graduation reading

4 Tips for Transitioning to Post-MFA Life: Advice from Alumna Chelsea Leigh Horne

The “post-MFA blues” could rightly be called a rite of passage for early career writers. After spending two or three years focusing on craft, with the seriousness of literary work affirmed by teachers and peers, writers reenter a world that doesn’t seem to care whether they finish their novel or collection – or, really, if they ever write again.

Chelsea HorneThe transition can feel jarring. But habits developed and connections made during the MFA can make it easier, as can the steps writers take upon graduation. We reached out to recent graduate Chelsea Leigh Horne to learn how she is navigating the transition.

“For three years at AU, I was surrounded by peers and professors who encouraged, supported, and helped me hone my craft. It’s a truly wonderful environment and one that offers a rich atmosphere in which writers can really blossom,” Chelsea said. “On the other hand, because the MFA program does such a great job at creating this sense of community, it’s very easy to lose urgency – that is to say, to write for workshop rather than for a living.”

Chelsea sees the transition as an opportunity to shift to a long-game focus on the writing career. Below are four tips for transitioning to post-MFA life, informed by Chelsea’s insights.

 

  1. Don’t “Take a break” from writing after graduation: Keep writing, publishing and networking.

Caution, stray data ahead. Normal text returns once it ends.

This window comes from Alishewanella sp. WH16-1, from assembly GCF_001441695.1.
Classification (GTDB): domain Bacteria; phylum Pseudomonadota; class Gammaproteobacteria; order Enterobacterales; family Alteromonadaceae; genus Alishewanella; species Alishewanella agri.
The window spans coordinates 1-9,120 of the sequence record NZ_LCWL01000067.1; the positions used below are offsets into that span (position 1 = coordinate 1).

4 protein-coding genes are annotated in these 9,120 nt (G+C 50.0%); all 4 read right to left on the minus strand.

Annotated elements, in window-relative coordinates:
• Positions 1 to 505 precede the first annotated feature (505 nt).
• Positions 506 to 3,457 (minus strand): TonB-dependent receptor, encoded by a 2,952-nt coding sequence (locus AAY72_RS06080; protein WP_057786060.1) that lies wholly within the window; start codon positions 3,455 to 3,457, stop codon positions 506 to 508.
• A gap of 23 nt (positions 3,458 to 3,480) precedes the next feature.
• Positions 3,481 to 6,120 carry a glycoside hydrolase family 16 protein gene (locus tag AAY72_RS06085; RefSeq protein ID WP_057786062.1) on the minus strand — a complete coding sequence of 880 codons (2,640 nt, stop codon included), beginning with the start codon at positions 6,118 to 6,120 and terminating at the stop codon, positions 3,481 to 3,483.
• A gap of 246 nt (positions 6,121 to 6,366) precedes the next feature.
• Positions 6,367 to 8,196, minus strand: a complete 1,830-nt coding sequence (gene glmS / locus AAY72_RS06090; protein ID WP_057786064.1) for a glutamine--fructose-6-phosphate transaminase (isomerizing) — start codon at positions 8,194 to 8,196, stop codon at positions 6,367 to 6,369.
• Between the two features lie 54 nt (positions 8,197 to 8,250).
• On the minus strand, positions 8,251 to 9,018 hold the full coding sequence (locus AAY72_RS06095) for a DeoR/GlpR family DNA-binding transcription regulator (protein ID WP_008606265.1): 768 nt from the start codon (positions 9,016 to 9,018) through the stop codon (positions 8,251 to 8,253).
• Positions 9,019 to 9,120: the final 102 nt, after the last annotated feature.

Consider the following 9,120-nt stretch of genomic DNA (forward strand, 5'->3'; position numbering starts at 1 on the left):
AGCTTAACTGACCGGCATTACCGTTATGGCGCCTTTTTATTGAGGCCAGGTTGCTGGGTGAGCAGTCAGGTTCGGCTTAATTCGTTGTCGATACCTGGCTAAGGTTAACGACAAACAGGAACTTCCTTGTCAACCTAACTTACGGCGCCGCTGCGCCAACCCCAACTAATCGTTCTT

Chelsea graduated from AU’s MFA in Creative Writing in May 2016 with a number of literary accomplishments behind her. She describes her three years in the program as “intense and productive.” She received AU’s Outstanding Scholarship at the Graduate Level Award, and she read from her fiction thesis at Politics & Prose alongside her MFA classmates.

“It’s so wonderful that AU’s program creates this opportunity for their students, as a bridge to becoming part of the professional literary community,” Chelsea said. After the intensity of the MFA experience, some writers feel tempted to take a break from their work – but not Chelsea. She walked across that bridge and got to work.

“I’ve been submitting, submitting, submitting, and I keep on writing, so there is always something I’m working on creatively,” she said.

The efforts have already started paying off. Last summer, Chelsea’s essays were published in The Atlantic and The Rumpus, and her work also appears in the Paterson Literary Review and The Washington Independent Review of Books. She’s an editor at Ragazine, the global online magazine of arts, entertainment, and information. She was awarded a 2017 DC Commission on the Arts and Humanities Artist Fellowship for her fiction work.

“I’ve continued doing readings in DC, sharing my work at The Inner Loop Reading Series and Art All Night DC,” Chelsea said. “Also, I teach literature and writing at AU and I lead a winter session study abroad course in London each January.”

Chelsea has harnessed the momentum she developed while in the MFA to propel the early stages of her career.

 

  1. Lean on peer connections and mentorship from your creative writing professors.  

Chelsea continues to exchange work with MFA classmates and to value the connections she made with her teachers.